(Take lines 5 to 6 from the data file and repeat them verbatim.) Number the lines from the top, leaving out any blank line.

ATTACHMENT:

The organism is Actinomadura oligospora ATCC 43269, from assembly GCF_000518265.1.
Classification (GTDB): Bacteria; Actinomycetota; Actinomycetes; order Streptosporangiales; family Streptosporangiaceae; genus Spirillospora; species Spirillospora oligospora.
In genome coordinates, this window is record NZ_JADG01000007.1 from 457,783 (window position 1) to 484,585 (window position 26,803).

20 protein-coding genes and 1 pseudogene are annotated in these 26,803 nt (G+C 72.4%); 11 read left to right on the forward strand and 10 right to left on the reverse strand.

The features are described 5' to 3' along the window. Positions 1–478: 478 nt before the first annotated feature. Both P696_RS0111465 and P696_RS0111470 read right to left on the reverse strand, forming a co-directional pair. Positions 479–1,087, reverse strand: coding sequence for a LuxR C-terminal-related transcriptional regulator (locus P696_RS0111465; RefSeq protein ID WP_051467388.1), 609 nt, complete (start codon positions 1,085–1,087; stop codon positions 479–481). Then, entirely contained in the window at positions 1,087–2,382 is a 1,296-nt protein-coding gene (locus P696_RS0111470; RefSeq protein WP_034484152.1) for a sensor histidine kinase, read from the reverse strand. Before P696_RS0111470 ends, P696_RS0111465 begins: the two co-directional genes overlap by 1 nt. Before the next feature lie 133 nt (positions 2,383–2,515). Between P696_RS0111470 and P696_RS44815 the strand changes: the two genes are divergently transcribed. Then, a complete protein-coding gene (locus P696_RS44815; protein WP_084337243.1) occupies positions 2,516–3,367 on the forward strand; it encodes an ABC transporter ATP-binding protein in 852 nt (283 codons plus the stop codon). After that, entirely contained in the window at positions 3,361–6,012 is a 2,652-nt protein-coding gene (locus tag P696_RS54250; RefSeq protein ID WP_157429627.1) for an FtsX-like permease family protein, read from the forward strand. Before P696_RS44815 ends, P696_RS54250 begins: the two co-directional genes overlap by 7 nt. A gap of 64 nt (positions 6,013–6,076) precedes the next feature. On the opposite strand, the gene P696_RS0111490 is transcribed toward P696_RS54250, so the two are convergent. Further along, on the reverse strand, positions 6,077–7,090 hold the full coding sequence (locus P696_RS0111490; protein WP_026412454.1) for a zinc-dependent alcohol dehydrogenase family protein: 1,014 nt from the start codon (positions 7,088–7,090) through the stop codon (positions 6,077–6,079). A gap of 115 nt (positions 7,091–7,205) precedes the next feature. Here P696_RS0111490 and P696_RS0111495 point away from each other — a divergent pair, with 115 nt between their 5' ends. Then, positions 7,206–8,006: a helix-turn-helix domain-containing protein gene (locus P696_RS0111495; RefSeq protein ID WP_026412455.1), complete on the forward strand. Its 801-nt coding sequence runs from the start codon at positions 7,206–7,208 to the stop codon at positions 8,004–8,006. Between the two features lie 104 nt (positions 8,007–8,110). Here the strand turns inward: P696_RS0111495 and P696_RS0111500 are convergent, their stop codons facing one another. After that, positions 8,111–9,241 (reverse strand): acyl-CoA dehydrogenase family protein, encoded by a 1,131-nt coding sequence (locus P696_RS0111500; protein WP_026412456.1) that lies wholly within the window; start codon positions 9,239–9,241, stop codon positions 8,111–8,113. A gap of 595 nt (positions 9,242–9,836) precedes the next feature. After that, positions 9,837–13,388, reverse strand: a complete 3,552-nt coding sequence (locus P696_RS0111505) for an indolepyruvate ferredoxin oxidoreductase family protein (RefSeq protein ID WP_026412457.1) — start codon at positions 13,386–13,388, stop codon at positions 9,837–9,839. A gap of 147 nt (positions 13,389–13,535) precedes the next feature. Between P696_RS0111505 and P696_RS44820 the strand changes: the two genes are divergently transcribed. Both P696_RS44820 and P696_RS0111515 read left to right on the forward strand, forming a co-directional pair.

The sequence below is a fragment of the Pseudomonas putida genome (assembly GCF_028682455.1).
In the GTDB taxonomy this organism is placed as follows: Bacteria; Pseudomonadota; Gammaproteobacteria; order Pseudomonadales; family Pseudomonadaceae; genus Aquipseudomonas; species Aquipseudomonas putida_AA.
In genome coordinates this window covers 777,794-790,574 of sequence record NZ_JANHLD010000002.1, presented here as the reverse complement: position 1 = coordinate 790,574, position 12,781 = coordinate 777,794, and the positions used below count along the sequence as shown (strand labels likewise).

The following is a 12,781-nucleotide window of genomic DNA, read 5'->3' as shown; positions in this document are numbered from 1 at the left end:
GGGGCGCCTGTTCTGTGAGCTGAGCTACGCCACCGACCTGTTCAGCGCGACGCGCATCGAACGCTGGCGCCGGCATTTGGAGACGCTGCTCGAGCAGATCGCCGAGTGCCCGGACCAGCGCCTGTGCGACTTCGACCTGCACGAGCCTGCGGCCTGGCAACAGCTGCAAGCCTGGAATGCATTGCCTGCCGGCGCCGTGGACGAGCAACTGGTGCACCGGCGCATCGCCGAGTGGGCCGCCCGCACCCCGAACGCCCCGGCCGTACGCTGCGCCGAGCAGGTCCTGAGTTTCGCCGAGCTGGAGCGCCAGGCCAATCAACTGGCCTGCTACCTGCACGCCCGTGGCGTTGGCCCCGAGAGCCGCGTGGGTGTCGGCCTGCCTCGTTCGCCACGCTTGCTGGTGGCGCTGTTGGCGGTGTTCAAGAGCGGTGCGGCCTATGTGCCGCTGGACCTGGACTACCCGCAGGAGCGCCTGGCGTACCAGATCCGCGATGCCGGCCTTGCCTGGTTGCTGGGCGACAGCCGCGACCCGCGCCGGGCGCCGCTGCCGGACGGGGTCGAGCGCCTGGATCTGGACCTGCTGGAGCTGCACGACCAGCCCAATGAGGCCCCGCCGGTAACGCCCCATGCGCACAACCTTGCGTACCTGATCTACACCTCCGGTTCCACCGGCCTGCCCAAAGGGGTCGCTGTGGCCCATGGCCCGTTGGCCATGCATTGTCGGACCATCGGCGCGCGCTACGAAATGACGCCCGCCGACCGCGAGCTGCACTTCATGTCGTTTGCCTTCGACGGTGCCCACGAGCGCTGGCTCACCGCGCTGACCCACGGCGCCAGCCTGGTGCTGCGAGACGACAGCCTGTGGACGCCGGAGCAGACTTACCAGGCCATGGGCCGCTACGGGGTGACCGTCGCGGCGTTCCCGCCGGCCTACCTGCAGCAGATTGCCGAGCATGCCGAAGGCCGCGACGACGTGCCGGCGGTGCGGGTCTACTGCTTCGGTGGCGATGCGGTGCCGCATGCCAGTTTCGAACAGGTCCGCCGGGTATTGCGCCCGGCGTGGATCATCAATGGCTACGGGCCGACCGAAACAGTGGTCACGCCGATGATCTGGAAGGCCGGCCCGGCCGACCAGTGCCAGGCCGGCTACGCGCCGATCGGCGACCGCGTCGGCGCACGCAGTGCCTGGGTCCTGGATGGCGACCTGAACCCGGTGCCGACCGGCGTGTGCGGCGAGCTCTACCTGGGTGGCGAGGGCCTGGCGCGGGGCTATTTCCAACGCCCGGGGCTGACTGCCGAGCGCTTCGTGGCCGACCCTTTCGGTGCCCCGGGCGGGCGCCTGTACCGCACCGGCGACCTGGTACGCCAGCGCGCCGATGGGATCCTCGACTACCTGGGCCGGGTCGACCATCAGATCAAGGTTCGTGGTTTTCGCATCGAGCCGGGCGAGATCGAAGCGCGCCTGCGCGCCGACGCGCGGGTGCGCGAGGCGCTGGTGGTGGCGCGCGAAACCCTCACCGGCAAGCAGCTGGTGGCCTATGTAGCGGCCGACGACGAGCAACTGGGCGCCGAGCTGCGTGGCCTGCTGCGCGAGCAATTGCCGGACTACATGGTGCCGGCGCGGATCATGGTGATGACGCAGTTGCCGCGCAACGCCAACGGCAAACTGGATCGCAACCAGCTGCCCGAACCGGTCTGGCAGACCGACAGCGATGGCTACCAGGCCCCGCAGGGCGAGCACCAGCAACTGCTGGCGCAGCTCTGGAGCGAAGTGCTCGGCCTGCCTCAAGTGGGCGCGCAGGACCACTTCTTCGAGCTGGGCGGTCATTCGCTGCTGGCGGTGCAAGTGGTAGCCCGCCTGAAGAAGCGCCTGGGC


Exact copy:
The features are described 5' to 3' along the window. Positions 1–478: 478 nt before the first annotated feature. Both P696_RS0111465 and P696_RS0111470 read right to left on the reverse strand, forming a co-directional pair. Positions 479–1,087, reverse strand: coding sequence for a LuxR C-terminal-related transcriptional regulator (locus P696_RS0111465; RefSeq protein ID WP_051467388.1), 609 nt, complete (start codon positions 1,085–1,087; stop codon positions 479–481). Then, entirely contained in the window at positions 1,087–2,382 is a 1,296-nt protein-coding gene (locus P696_RS0111470; RefSeq protein WP_034484152.1) for a sensor histidine kinase, read from the reverse strand. Before P696_RS0111470 ends, P696_RS0111465 begins: the two co-directional genes overlap by 1 nt. Before the next feature lie 133 nt (positions 2,383–2,515). Between P696_RS0111470 and P696_RS44815 the strand changes: the two genes are divergently transcribed. Then, a complete protein-coding gene (locus P696_RS44815; protein WP_084337243.1) occupies positions 2,516–3,367 on the forward strand; it encodes an ABC transporter ATP-binding protein in 852 nt (283 codons plus the stop codon). After that, entirely contained in the window at positions 3,361–6,012 is a 2,652-nt protein-coding gene (locus tag P696_RS54250; RefSeq protein ID WP_157429627.1) for an FtsX-like permease family protein, read from the forward strand. Before P696_RS44815 ends, P696_RS54250 begins: the two co-directional genes overlap by 7 nt. A gap of 64 nt (positions 6,013–6,076) precedes the next feature. On the opposite strand, the gene P696_RS0111490 is transcribed toward P696_RS54250, so the two are convergent. Further along, on the reverse strand, positions 6,077–7,090 hold the full coding sequence (locus P696_RS0111490; protein WP_026412454.1) for a zinc-dependent alcohol dehydrogenase family protein: 1,014 nt from the start codon (positions 7,088–7,090) through the stop codon (positions 6,077–6,079). A gap of 115 nt (positions 7,091–7,205) precedes the next feature. Here P696_RS0111490 and P696_RS0111495 point away from each other — a divergent pair, with 115 nt between their 5' ends. Then, positions 7,206–8,006: a helix-turn-helix domain-containing protein gene (locus P696_RS0111495; RefSeq protein ID WP_026412455.1), complete on the forward strand. Its 801-nt coding sequence runs from the start codon at positions 7,206–7,208 to the stop codon at positions 8,004–8,006. Between the two features lie 104 nt (positions 8,007–8,110). Here the strand turns inward: P696_RS0111495 and P696_RS0111500 are convergent, their stop codons facing one another. After that, positions 8,111–9,241 (reverse strand): acyl-CoA dehydrogenase family protein, encoded by a 1,131-nt coding sequence (locus P696_RS0111500; protein WP_026412456.1) that lies wholly within the window; start codon positions 9,239–9,241, stop codon positions 8,111–8,113. A gap of 595 nt (positions 9,242–9,836) precedes the next feature. After that, positions 9,837–13,388, reverse strand: a complete 3,552-nt coding sequence (locus P696_RS0111505) for an indolepyruvate ferredoxin oxidoreductase family protein (RefSeq protein ID WP_026412457.1) — start codon at positions 13,386–13,388, stop codon at positions 9,837–9,839. A gap of 147 nt (positions 13,389–13,535) precedes the next feature. Between P696_RS0111505 and P696_RS44820 the strand changes: the two genes are divergently transcribed. Both P696_RS44820 and P696_RS0111515 read left to right on the forward strand, forming a co-directional pair.

The sequence below is a fragment of the Pseudomonas putida genome (assembly GCF_028682455.1).